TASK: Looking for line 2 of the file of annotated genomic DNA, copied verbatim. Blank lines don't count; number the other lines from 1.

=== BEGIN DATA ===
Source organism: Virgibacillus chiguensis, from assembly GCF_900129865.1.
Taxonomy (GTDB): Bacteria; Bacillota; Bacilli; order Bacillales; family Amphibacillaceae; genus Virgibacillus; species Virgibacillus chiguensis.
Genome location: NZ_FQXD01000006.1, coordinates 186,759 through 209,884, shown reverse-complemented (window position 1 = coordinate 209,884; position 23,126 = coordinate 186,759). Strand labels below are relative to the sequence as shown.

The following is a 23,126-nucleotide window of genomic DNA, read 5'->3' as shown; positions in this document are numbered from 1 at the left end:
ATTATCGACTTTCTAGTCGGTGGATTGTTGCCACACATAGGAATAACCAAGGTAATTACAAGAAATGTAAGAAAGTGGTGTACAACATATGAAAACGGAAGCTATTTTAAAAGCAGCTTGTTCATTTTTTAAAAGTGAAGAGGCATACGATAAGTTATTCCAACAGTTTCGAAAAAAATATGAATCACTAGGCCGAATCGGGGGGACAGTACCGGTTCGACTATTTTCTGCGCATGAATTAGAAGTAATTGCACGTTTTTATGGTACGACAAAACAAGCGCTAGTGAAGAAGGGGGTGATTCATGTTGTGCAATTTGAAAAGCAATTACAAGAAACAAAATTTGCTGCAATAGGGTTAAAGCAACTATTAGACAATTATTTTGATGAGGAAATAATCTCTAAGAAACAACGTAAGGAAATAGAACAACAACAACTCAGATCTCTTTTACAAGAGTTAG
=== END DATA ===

Taxonomy (GTDB): Bacteria; Bacillota; Bacilli; order Bacillales; family Amphibacillaceae; genus Virgibacillus; species Virgibacillus chiguensis.